To understand semi-trucks and the accidents they cause, it is a good idea to first know exactly what a semi is. A semi-truck is the part of the truck that actually contains the engine, and does not include the big trailer that is pulled behind it. An 18-wheeler refers to the combination of a semi-truck and its trailer, which when combined, typically have eighteen wheels. Another name for an 18-wheeler is tractor trailer. The legal weight for an 18-wheeler is 80,000 pounds, or 40 tons, and with special permits can weigh even more. In comparison, the average automobile weighs approximately 5,000 pounds, or 2.5 tons. The amount of time needed to stop an 18-wheeler is 40 times greater than for a car. A loaded 18-wheeler going 55 mph will need about two football fields of road to come to a complete stop.
How do 18-Wheelers Cause Life-Changing Accidents?
Fatalities due to accidents involving tractor trailers total over 4,000 annually on average, with the majority of those fatalities suffered by occupants of passenger vehicles that collided with an 18-wheeler or semi-truck. There are many reasons why these catastrophic accidents can occur, including:
- Driver fatigue
- Overweight loads
- Cell phones and text messaging
- Licensing issues and lack of proper training
- Reckless driving
- Mechanical malfunctions and improper maintenance
- Hazardous cargoes and spills
- Truck driver drug and alcohol use
Who Takes Responsibility in an 18-Wheeler Accident?
Because Georgia is considered an at-fault state, the individual that is deemed to be the cause of an accident will likely be held accountable for damages and injuries that they caused in the accident. In some situations, there can be multiple parties at fault when an accident involving an 18-wheeler occurs. Semi accidents often have more factors to consider, which can also result in multiple parties having liability in the accident. Here are some of the various parties that could be held responsible in an accident involving an 18-wheeler or semi-truck:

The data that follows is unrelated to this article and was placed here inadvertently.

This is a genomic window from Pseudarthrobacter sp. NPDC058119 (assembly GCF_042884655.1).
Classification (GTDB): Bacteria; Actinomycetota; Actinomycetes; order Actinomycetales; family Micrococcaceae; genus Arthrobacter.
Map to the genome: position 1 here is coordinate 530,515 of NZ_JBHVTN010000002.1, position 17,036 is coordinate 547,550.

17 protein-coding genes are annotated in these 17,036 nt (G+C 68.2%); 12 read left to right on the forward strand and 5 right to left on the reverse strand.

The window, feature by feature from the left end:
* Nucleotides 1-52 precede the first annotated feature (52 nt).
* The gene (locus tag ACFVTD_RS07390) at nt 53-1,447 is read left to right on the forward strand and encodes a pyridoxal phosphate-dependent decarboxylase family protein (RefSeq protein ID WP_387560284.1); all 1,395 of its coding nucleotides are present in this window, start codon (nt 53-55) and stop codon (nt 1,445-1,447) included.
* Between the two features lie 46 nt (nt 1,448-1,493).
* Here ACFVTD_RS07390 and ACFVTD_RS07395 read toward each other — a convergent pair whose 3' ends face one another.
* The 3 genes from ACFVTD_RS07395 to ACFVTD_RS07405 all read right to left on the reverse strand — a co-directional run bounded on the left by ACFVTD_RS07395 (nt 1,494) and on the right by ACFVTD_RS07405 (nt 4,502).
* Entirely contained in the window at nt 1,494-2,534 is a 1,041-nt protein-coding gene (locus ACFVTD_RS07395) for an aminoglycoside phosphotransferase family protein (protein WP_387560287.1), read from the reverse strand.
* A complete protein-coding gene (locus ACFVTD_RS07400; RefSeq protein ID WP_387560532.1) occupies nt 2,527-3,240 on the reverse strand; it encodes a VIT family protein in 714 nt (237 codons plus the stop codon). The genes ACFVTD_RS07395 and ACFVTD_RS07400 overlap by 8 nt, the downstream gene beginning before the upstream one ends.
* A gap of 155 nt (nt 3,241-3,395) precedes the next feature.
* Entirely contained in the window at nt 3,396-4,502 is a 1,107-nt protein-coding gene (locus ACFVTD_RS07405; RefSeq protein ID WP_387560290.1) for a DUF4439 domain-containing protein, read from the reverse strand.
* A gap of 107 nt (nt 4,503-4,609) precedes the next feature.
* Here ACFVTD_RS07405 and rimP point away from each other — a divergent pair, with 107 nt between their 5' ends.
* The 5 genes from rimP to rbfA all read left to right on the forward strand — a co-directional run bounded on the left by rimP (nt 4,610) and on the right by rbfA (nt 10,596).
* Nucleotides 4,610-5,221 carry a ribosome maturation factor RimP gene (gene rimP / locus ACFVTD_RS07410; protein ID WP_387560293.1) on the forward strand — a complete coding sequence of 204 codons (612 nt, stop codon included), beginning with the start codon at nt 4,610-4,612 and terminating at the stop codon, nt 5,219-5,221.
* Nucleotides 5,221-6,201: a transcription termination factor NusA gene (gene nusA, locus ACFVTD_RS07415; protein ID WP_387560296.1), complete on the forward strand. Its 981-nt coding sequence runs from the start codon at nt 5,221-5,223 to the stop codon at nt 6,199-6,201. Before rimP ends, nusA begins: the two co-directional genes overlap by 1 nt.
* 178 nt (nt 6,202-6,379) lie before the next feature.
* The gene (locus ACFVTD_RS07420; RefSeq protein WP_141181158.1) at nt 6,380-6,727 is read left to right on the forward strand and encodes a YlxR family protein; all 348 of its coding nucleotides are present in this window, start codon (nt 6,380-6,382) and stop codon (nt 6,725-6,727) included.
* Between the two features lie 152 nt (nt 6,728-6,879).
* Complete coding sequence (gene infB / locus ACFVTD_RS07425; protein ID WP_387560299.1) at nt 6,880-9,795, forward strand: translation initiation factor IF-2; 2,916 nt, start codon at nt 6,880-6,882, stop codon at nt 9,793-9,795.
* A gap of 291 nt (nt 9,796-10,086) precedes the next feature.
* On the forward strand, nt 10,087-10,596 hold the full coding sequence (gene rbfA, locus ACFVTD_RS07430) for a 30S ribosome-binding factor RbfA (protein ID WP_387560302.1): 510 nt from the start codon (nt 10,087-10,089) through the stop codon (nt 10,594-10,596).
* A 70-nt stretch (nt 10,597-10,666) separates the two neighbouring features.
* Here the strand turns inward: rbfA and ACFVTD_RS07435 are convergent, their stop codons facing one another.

- The truck driver: If the driver is an owner-operator, there is no separate employer to sue and the driver may be held fully liable.
- The trucking company: If the driver was driving responsibly and performing his or her duties correctly and did not intentionally do anything to result in an accident, the trucking company may be held liable instead of the driver.
- The truck owner: If an 18-wheeler is owned by someone other than the driver, the owner of the truck can hold responsibility for accidents involving their vehicle.
- The parts manufacturer: If an accident was caused by vehicle failure that was not the fault of the driver or the trucking company, the parts manufacturer may be held liable.
- The maintenance provider: In many situations, mistakes or a lack of proper maintenance by the maintenance provider can lead to their responsibility in the event of an accident.
- The loader or shipper of the cargo in the truck: Loading an 18-wheeler correctly is crucial in the overall safety and control of the vehicle. If improper loading and weight distribution of the truck put the truck at risk for an accident, the responsible party may be held liable for the accident.
Contact an Experienced Personal Injury Attorney Today
If you have been injured in an 18-wheeler accident that was not your fault, you may be entitled to compensation for your injuries and damages. The attorneys at Lankford & Moore Law can help you understand if you are able to receive compensation or what your legal options may be. Contact us today to schedule a consultation.